Our interpretation of the term “ideal” can be twofold: Firstly, it can be interpreted as unrealistic. The communal life of having all things in common, selling our possessions and goods, and distributing the proceeds to all, as any had need, is too radical for us to choose today. So, it is unrealistic to us. Of course, there were various attempts for communal living and the commune movement in church history. Even today there are a variety of communes. But we may say, they share life together under peculiar life settings. So, generally speaking, such a radical form of life is not possible for most of us.
On the other hand, something ideal works for us as a goal. The disciples’ radical life change provides us with a guidepost on our journey of life. It constantly reminds us of what the Kingdom of God is like. The early disciples set an example of a faithful community, which encourages us, as part of the Church, to keep growing, maturing, and transforming as an earthly manifestation of the Kingdom of God.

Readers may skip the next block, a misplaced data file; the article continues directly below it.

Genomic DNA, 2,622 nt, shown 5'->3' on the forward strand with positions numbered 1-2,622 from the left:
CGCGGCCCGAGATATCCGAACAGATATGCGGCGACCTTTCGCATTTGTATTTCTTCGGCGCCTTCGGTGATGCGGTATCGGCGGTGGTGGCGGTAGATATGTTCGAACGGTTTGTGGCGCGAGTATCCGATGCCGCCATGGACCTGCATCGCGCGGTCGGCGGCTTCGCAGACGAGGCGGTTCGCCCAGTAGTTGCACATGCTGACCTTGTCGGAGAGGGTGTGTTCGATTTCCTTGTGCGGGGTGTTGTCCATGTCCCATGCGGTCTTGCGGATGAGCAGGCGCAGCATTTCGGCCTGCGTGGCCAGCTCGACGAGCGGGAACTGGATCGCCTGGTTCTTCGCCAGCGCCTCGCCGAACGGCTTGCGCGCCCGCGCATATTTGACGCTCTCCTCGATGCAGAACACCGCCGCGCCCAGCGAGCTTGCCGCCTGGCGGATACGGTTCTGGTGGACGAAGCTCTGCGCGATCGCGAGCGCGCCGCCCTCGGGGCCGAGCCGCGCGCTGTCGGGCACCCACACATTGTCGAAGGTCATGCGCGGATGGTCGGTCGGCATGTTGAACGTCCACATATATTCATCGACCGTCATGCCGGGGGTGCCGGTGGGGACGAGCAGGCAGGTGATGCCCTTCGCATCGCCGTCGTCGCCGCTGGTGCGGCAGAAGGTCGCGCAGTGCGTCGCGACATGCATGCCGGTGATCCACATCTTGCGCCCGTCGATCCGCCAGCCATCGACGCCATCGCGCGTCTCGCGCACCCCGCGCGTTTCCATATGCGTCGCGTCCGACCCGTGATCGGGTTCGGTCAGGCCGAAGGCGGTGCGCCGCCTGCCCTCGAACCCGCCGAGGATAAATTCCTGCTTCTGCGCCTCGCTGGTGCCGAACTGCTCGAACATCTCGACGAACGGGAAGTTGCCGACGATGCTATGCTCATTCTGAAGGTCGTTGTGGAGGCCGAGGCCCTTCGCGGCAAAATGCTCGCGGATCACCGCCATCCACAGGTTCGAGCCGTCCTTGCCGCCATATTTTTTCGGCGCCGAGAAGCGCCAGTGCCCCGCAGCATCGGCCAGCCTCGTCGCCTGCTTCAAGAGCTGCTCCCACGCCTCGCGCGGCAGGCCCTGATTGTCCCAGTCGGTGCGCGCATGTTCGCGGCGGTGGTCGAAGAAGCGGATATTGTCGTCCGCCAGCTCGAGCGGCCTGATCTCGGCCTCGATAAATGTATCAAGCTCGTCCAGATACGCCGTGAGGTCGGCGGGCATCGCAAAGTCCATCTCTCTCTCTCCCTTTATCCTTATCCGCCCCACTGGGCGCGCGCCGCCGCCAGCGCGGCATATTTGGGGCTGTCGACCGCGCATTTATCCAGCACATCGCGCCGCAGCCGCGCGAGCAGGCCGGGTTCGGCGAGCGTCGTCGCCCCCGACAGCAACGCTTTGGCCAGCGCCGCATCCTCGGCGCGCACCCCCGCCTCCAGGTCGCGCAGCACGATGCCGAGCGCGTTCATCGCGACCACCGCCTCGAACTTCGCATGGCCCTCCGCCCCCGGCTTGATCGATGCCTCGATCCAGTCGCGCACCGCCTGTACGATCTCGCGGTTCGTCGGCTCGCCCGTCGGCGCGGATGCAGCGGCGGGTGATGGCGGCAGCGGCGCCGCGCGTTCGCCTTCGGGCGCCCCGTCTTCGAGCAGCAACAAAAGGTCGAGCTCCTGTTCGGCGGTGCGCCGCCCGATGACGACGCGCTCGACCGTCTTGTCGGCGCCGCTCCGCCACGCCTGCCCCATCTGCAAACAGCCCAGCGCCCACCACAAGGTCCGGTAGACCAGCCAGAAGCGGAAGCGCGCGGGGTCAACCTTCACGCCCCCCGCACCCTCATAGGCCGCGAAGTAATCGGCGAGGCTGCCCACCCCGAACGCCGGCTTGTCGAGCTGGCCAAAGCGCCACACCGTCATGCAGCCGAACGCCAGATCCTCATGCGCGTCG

Most of us are wondering what the Kingdom of God is like. So, we need to go to the Bible. Revelation 22 reads: “Then the angel showed me the river of the water of life, bright as crystal, flowing from the throne of God and of the Lamb through the middle of the street of the city. On either side of the river is the tree of life with its twelve kinds of fruit, producing its fruit each month; and the leaves of the tree are for the healing of the nations. …. And there will be no more night; they need no light of lamp or sun, for the Lord God will be their light, and they will reign for ever and ever” (Revelation 22:1-2,5).
This is the Kingdom of God where life is flourishing without greed and guilt, where only the glory of God is full. This is the Kingdom of God that Jesus proclaimed as He shouted, “Repent, for the Kingdom of God is near.” This is the Kingdom of God that we want to experience among us here and now. So, we pray each Sunday and every day that: “Your kingdom come, your will be done on earth, as it is in heaven.”